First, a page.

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China: Suspicions of an ‘Asian Nato’ in the Four-Nation Dialogue

As appeared in www.saag.org

Prior to analysing the significance of the revelations (The Hindu, January 17,2007) about the ongoing consultations between New Delhi and Tokyo on a proposal to hold a dialogue among the US, Japan, Australia and India, the four nations believing in ‘democracy and human rights’, a look into the background already available on the subject, would be appropriate.

A Japan-Australia-US Trilateral Strategic Dialogue system is already in place. It began as meetings among the senior officials of the three governments in 2002 and finally got elevated to the level of the foreign ministers last year (Sydney, March 2006). The event is going to be an annual one from now on. The system’s stated aims have been to ‘contribute to the maintenance of stability and security in the Asia-Pacific region, through giving support to emergence and consolidation of democracy and strengthening cooperative frameworks in the region’. In the run-up to the Sydney meet, the , especially the Secretary of State Condoleeza Rice, has been expressing strong doubts on the objectives of China’s military modernisation, hinting at an anti-China slant cropping up during discussions in the three-power talks. It was left to the Australian Foreign Minister to set the matter right, who took care to openly declare that the trilateral dialogue was not a conspiracy against China.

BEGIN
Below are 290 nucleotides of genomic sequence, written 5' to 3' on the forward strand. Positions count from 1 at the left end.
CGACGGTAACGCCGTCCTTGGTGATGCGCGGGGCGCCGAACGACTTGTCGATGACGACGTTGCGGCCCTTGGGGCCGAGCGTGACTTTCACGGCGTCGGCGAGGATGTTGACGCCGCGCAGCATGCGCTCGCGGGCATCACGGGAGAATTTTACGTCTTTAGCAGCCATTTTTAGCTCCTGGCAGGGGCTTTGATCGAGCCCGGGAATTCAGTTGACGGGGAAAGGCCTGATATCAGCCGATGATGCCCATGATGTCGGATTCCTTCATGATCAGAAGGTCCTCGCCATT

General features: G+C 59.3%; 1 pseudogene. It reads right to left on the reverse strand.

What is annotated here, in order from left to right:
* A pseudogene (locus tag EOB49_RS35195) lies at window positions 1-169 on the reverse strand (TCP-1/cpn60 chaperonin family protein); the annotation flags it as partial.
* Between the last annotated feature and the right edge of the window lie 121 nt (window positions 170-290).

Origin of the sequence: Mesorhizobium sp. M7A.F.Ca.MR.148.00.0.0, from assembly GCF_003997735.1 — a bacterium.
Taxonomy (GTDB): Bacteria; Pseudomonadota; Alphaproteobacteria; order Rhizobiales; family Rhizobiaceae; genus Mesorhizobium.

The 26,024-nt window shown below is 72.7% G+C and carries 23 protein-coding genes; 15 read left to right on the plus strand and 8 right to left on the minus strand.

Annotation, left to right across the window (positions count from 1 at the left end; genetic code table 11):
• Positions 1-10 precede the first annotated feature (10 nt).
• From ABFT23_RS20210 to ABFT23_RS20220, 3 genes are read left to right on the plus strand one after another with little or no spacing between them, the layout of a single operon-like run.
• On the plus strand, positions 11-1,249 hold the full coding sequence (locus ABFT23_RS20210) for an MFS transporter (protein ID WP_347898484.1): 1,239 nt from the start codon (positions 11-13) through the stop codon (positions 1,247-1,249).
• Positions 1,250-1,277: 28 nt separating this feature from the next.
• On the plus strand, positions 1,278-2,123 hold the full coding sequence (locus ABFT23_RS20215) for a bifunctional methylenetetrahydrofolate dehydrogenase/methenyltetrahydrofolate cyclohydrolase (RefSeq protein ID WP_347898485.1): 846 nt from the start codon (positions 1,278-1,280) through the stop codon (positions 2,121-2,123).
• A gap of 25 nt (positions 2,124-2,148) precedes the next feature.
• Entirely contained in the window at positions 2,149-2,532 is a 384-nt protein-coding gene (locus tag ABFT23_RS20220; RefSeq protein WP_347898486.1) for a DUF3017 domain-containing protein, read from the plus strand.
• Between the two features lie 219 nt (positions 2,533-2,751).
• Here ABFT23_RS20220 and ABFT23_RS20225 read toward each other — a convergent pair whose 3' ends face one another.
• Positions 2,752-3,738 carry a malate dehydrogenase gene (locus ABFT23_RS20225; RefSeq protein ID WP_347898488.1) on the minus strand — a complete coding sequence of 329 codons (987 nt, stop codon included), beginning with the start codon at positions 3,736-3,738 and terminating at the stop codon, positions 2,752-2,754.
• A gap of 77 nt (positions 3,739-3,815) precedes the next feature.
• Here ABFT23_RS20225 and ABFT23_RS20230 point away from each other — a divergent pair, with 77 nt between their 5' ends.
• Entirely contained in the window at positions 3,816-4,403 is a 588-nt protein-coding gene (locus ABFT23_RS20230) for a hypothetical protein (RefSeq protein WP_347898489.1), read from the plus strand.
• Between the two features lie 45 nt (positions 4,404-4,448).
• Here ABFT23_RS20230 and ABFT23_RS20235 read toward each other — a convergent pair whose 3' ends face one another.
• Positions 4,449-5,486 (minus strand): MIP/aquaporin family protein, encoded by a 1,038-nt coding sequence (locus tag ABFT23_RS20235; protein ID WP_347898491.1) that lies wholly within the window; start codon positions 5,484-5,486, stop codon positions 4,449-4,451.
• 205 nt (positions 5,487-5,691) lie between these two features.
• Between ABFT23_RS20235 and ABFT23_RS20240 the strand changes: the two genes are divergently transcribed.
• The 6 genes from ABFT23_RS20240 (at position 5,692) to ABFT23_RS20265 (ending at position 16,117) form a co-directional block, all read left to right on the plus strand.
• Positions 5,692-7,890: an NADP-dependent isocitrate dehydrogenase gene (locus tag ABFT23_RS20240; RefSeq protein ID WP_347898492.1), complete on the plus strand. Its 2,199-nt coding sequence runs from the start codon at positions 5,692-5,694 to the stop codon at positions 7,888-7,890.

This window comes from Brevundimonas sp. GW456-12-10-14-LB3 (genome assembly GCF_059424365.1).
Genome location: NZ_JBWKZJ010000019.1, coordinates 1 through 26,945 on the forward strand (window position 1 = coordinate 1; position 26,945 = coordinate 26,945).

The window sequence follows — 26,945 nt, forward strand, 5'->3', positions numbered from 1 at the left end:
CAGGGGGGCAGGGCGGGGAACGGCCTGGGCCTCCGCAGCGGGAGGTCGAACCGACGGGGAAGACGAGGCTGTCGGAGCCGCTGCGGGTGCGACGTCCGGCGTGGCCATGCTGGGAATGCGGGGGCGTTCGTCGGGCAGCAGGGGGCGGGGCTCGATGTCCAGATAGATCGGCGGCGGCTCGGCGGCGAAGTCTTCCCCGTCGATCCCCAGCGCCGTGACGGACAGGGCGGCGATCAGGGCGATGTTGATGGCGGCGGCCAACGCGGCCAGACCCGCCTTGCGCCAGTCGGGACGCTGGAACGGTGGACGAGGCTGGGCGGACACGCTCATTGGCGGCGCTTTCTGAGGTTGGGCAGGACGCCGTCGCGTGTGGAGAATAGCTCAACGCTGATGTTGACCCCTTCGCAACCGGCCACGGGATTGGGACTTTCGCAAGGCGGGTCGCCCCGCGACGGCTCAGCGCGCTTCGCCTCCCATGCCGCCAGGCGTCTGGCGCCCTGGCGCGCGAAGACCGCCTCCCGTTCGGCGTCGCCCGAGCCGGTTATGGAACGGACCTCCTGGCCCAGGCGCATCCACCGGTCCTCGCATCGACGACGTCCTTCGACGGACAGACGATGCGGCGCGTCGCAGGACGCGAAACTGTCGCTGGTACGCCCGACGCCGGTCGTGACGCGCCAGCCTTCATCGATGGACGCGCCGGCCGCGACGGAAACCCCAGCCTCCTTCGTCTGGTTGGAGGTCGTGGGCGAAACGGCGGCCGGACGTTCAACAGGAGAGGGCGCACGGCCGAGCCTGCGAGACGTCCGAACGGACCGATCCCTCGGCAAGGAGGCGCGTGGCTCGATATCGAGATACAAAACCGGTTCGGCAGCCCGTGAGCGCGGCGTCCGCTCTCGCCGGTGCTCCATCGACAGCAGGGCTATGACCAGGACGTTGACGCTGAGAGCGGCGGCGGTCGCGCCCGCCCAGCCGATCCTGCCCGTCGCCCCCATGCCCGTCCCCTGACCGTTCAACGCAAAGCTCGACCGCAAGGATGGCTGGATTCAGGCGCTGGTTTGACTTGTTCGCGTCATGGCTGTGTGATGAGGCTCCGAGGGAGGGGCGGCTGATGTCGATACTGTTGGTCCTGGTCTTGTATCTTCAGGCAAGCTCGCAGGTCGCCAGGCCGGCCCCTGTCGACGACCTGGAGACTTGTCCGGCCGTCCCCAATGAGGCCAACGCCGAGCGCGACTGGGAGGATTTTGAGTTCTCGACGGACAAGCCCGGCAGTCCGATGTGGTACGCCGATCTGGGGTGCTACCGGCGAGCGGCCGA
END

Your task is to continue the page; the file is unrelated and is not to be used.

A summit meeting (Washington, June 29, 2006<) between the President Bush and the then Japanese Premier Koizumi was to follow. Through the joint statement issued on the occasion, the two sides expressed a common desire to include more ‘like-minded’ nations in the system, by declaring “it is important for both the countries to advance the strategic dialogue with friends and allies in the region”. The subsequent remarks of the Japanese leader Shinzo Abe in July that year have been forthright by identifying India, for the first time, as a fourth power qualified to participate in the dialogue as it shared democracy and values with the other three- Japan, the US and Australia. Close to his official visit to Japan, the Indian Prime Minister Dr. Man Mohan Singh sounded positive on what Abe said, by revealing (The Daily Yomiuri, December 5,2006) that he would discuss in Tokyo the proposal of his Japanese counterpart to ‘open a four-way strategic dialogue for achieving close cooperation among major democracies in the region’. It was finally left to the Japanese Foreign Ministry spokesperson Taniguchi to clarify (December 10,2006) that the proposal remained as an ‘idea’ so far, with no institutionalised mechanism yet. A specific purpose of the dialogue, according to him, is to hold quadrilateral discussions on maritime security and anti-terrorism cooperation, particularly the safety of sea-lanes which link Japan with Persian Gulf with India lying in between. The Indian media quoting diplomatic sources, have now confirmed that the matter relating to dialogue including some ‘specific proposals’ of New Delhi on holding preliminary official level talks, figured during Abe-Man Mohan discussions. The Joint Statement issued at the end of Dr Man Mohan Singh’s visit mentioned about the support of the both the sides to the idea of a dialogue among ‘India, Japan and other like minded countries in the Asia- Pacific region on themes of mutual interest’. Worth noting in such an atmosphere has been the absence so far of any official comment from Beijing on the US-Japan-Australia trilateral dialogue system and the reported plans to rope in India also into the same. The Chinese Party and State controlled media on the other hand have been openly critical of the moves. Quoting a senior former diplomat Liu Xuesheng, the ‘China Daily’ (June 3, 2004) condemned the trilateral dialogue efforts, and accused directly both Washington and New Delhi for their initiative towards forming an ‘Asian version of NATO as a security mechanism against China’. The paper especially blamed an Indian scholar M.D.Nalapat, associated then with the country’s National Security Council, for bringing out a formula in this regard. China revived its attack on the trilateral dialogue close to the Sydney meeting. The Party organ, the People’s Daily (March 17, 2006) quoting Wang Yusheng, a scholar of the authoritative China Institute of International Studies, found fault with the US and Japan for their attempts to find more dialogue partners to increase their influence in Asia-Pacific, which reflected a ‘cold war mentality’. The same expert has viewed very recently (China Daily, January 16, 2007) that ‘as a result of the tremendous opportunities created by China’s development in East Asia, the Asian NATO concept, advocated by the neo- conservatives in the US and Japan, has become impractical’. As a further sign that China is sensitive to Abe’s proposal to include India in the four-nation talks, some media analysts in Beijing, before the departure of Prime Minister Man Mohan Singh to Japan, contacted their Indian counterparts to get their opinions on the development. Only time will tell whether the US-Japan-Australia trilateral dialogue system would eventually be converted into a quadrilateral one, including India also. By all indications, the four-power dialogue proposal appears to have originated in Washington. New Delhi’s initial nod now to Abe’s idea, may in all probability be construed by the international community as signals to India’s intentions, with an eye on the eventual APEC membership, to play a more pro-active role in the East Asian region than what is being seen in the current period, marked by its accelerated regional involvement encompassing the fields of politics, security and economy under its “Look East” policy. Admittedly, for India, joining the quadrilateral dialogue will not mean an ‘alliance’ with the . But China, unless properly briefed by India, may willy-nilly find in the move, an indication that New Delhi wants to synchronise its regional strategy with that of the allies. It is already uneasy, though not openly, with the growing US-India strategic ties, symbolised by important bilateral deals on civil nuclear and defence cooperation. Adding to the Chinese concerns could be the apparent connection between India’s enthusiasm for Abe’s idea involving promotion of democracy and the New Delhi-Washington “Global Democracy Initiative” (July 18,2005). After all, Beijing has its own ‘socialist democracy’ principle, and for obvious reasons, rejects the suitability of any Western democratic model for China. At a time when the Sino-Indian relations are on the upswing due to joint efforts, there is need for New Delhi to display enough prudence and caution, in order to assure Beijing that it is not ganging up against the interests of China by joining the four nation talks. Japan, Australia and the may also find themselves in similar conditions in the face of deepening interdependence between each of them and China. Thus, the popular perception that proposed quadrilateral dialogue system conceals an anti-China intent, may, in the ultimate count, be proved wrong. However, the fact that the specific ‘democracy’ element is putting China and the four-powers in opposite camps, has to be faced squarely in foreseeing future developments regarding proposed quadrilateral talks. The need of the hour is to find a solution on this particular aspect. Considering that Beijing is already participating in the Asia-Pacific economic progress through the APEC, the bottom line for such solution should be that without China’s participation, any multilateral effort aimed at achieving the stated goal of stability and security in Asia-Pacific region, would indeed be doomed to end in failure. (The writer, Mr.D.S.Rajan, is former Director, Cabinet Secretariat, Government of India. email: dsrajan@gmail.com)